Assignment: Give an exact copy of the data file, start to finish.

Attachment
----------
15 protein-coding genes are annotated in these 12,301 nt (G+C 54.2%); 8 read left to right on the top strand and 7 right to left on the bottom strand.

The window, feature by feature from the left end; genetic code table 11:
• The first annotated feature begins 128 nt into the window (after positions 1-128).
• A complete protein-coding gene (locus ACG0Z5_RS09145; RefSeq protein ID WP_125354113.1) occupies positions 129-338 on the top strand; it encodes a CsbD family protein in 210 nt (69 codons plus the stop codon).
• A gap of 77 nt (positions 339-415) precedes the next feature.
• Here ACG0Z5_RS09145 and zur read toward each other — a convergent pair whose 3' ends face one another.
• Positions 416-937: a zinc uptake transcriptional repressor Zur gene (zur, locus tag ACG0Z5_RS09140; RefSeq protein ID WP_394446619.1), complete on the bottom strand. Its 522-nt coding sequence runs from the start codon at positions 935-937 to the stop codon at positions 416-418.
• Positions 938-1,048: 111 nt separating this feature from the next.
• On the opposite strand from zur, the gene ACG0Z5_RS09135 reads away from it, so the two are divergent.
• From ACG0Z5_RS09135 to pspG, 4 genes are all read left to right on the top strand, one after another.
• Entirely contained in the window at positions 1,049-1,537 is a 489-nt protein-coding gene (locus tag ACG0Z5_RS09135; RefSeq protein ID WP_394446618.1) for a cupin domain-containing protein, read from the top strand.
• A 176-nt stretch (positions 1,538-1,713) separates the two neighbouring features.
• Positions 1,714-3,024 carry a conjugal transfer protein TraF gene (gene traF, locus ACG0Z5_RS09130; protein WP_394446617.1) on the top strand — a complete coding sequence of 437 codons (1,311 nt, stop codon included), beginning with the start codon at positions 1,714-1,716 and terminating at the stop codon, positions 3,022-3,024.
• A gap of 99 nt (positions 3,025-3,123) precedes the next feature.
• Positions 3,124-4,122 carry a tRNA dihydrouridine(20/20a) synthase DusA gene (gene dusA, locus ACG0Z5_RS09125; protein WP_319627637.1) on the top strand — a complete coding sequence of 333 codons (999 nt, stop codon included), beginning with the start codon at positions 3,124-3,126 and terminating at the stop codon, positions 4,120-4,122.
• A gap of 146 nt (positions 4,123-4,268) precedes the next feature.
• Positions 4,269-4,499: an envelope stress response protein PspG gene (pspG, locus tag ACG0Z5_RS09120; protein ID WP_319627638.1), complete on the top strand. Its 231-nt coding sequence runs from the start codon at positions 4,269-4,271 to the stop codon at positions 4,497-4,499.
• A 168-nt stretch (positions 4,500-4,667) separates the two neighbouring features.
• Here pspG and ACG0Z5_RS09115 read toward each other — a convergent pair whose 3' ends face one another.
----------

15 protein-coding genes are annotated in these 12,301 nt (G+C 54.2%); 8 read left to right on the top strand and 7 right to left on the bottom strand.

The window, feature by feature from the left end; genetic code table 11:
• The first annotated feature begins 128 nt into the window (after positions 1-128).
• A complete protein-coding gene (locus ACG0Z5_RS09145; RefSeq protein ID WP_125354113.1) occupies positions 129-338 on the top strand; it encodes a CsbD family protein in 210 nt (69 codons plus the stop codon).
• A gap of 77 nt (positions 339-415) precedes the next feature.
• Here ACG0Z5_RS09145 and zur read toward each other — a convergent pair whose 3' ends face one another.
• Positions 416-937: a zinc uptake transcriptional repressor Zur gene (zur, locus tag ACG0Z5_RS09140; RefSeq protein ID WP_394446619.1), complete on the bottom strand. Its 522-nt coding sequence runs from the start codon at positions 935-937 to the stop codon at positions 416-418.
• Positions 938-1,048: 111 nt separating this feature from the next.
• On the opposite strand from zur, the gene ACG0Z5_RS09135 reads away from it, so the two are divergent.
• From ACG0Z5_RS09135 to pspG, 4 genes are all read left to right on the top strand, one after another.
• Entirely contained in the window at positions 1,049-1,537 is a 489-nt protein-coding gene (locus tag ACG0Z5_RS09135; RefSeq protein ID WP_394446618.1) for a cupin domain-containing protein, read from the top strand.
• A 176-nt stretch (positions 1,538-1,713) separates the two neighbouring features.
• Positions 1,714-3,024 carry a conjugal transfer protein TraF gene (gene traF, locus ACG0Z5_RS09130; protein WP_394446617.1) on the top strand — a complete coding sequence of 437 codons (1,311 nt, stop codon included), beginning with the start codon at positions 1,714-1,716 and terminating at the stop codon, positions 3,022-3,024.
• A gap of 99 nt (positions 3,025-3,123) precedes the next feature.
• Positions 3,124-4,122 carry a tRNA dihydrouridine(20/20a) synthase DusA gene (gene dusA, locus ACG0Z5_RS09125; protein WP_319627637.1) on the top strand — a complete coding sequence of 333 codons (999 nt, stop codon included), beginning with the start codon at positions 3,124-3,126 and terminating at the stop codon, positions 4,120-4,122.
• A gap of 146 nt (positions 4,123-4,268) precedes the next feature.
• Positions 4,269-4,499: an envelope stress response protein PspG gene (pspG, locus tag ACG0Z5_RS09120; protein ID WP_319627638.1), complete on the top strand. Its 231-nt coding sequence runs from the start codon at positions 4,269-4,271 to the stop codon at positions 4,497-4,499.
• A 168-nt stretch (positions 4,500-4,667) separates the two neighbouring features.
• Here pspG and ACG0Z5_RS09115 read toward each other — a convergent pair whose 3' ends face one another.